- Arami M, Yousefi Limaee N, Mahmoodi NM, Tabrizi NS: Removal of dyes from colored textile wastewater by orange peel adsorbent: Equilibrium and kinetic studies. J Collide interface Sci 2005, 288: 371–376. 10.1016/j.jcis.2005.03.020View ArticleGoogle Scholar
- Reid R: Go green-a sound business decision. (Part I). J Soc Dyers Color 1996, 112: 103–109.View ArticleGoogle Scholar
- Chandran CB, Singh D, Nigam P: Remediation of textile effluent using agricultural residues. Appl Biochem Biotechnol 2002, 102: 207–212.View ArticleGoogle Scholar
- Mittal A, Jhare D, Mittal J: Adsorption of hazardous dye eosin yellow from aqueous solution onto waste material De-oiled Soya: isotherm, kinetics and bulk removal. J Mol Liq 2013, 179: 133–140.View ArticleGoogle Scholar
- Mittal A, Mittal J, Kurup L, Singh AK: Process development for the removal and recovery of hazardous dye erythrosine from wastewater by waste materials–bottom ash and de-oiled soya as adsorbents. J Hazard Mater 2006, 138: 95–105. 10.1016/j.jhazmat.2006.05.038View ArticleGoogle Scholar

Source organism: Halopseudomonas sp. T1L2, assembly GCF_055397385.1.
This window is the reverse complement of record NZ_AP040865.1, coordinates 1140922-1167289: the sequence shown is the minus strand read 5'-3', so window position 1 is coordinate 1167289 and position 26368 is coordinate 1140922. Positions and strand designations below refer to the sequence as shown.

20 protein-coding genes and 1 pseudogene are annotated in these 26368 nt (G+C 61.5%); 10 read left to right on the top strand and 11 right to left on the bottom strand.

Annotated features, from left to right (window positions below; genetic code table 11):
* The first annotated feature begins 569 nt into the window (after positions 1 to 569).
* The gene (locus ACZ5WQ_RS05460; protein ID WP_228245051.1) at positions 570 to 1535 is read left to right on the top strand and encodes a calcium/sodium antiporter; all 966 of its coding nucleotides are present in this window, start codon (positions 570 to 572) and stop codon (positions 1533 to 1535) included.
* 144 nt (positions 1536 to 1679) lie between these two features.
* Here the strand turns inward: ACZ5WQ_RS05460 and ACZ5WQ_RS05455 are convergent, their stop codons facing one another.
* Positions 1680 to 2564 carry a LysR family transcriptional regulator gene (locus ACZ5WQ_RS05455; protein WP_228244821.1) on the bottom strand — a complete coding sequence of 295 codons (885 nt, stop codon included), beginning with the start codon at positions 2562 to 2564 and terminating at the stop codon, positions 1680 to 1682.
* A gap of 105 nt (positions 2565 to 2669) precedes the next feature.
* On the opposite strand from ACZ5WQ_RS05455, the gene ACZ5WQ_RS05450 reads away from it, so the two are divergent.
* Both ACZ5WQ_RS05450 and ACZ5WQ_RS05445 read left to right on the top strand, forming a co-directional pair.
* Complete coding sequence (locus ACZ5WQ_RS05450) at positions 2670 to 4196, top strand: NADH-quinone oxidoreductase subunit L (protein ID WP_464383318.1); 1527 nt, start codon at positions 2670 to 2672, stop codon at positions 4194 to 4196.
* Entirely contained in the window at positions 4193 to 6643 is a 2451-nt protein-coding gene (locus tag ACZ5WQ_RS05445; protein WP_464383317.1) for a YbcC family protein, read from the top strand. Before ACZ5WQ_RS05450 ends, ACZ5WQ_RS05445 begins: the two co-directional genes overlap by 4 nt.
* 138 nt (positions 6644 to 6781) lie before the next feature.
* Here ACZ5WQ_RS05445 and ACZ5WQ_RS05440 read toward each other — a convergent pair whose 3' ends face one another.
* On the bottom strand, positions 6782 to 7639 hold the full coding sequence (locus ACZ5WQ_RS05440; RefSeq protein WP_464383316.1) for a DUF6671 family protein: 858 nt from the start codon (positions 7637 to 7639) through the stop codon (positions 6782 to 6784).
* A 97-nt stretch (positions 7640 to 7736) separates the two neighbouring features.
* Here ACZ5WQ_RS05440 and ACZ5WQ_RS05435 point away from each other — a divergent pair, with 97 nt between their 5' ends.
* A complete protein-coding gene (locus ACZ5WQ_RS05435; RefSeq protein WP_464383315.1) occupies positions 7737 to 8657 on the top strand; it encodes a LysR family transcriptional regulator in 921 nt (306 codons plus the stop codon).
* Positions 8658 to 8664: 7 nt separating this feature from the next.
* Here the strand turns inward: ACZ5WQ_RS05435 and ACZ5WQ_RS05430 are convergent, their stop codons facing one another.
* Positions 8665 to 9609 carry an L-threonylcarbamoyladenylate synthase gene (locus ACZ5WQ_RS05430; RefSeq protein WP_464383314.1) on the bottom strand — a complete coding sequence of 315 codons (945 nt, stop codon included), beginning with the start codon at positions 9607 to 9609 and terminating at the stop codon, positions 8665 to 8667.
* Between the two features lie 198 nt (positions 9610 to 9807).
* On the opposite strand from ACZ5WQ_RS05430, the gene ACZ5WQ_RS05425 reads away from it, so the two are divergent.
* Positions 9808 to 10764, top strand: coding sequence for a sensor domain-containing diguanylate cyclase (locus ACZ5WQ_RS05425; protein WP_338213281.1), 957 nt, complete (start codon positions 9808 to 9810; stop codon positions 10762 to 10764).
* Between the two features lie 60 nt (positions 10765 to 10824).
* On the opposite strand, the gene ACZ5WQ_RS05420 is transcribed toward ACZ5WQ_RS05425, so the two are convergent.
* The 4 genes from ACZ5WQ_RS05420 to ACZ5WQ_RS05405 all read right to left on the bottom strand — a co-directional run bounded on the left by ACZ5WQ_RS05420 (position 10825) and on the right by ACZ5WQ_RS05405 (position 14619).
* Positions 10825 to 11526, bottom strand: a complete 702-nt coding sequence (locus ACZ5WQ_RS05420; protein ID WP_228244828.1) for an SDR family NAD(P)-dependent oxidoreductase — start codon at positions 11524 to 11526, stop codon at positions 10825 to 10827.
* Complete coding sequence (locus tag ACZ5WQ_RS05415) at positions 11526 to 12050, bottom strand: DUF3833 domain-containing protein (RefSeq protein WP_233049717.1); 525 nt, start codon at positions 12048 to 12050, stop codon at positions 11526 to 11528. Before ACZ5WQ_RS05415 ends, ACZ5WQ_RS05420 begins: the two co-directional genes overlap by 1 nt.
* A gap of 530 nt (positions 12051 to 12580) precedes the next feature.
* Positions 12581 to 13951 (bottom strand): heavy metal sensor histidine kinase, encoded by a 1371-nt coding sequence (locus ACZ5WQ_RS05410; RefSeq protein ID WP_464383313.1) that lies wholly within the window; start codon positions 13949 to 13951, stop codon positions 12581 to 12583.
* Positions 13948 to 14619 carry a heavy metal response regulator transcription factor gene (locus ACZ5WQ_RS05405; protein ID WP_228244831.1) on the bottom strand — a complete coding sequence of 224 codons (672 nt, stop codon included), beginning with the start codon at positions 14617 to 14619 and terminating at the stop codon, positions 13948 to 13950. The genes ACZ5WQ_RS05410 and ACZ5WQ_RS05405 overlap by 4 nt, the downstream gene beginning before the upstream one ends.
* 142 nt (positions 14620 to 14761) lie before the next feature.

- Mittal A, Mittal J, Kurup L: Utilization of hen feathers for the adsorption of indigo carmine from simulated effluents. J Environ Prot Sci 2007, 1: 92–100.Google Scholar
- Mittal A, Mittal J, Malviya A, Gupta VK: Removal and recovery of Chrysoidine Y from aqueous solutions by waste materials. J Colloid Interface Sci 2010, 344: 497–507. 10.1016/j.jcis.2010.01.007View ArticleGoogle Scholar
- Mittal A, Gajbe V, Mittal J: Removal and recovery of hazardous triphenylmethane dye, Methyl Violet through adsorption over granulated waste materials. J Hazard Mater 2008, 150: 364–375. 10.1016/j.jhazmat.2007.04.117View ArticleGoogle Scholar
- Mittal A, Kaur D, Mittal J: Batch and bulk removal of a triarylmethane dye, fast green FCF, from wastewater by adsorption over waste materials. J Hazard Mater 2009, 163: 568–577. 10.1016/j.jhazmat.2008.07.005View ArticleGoogle Scholar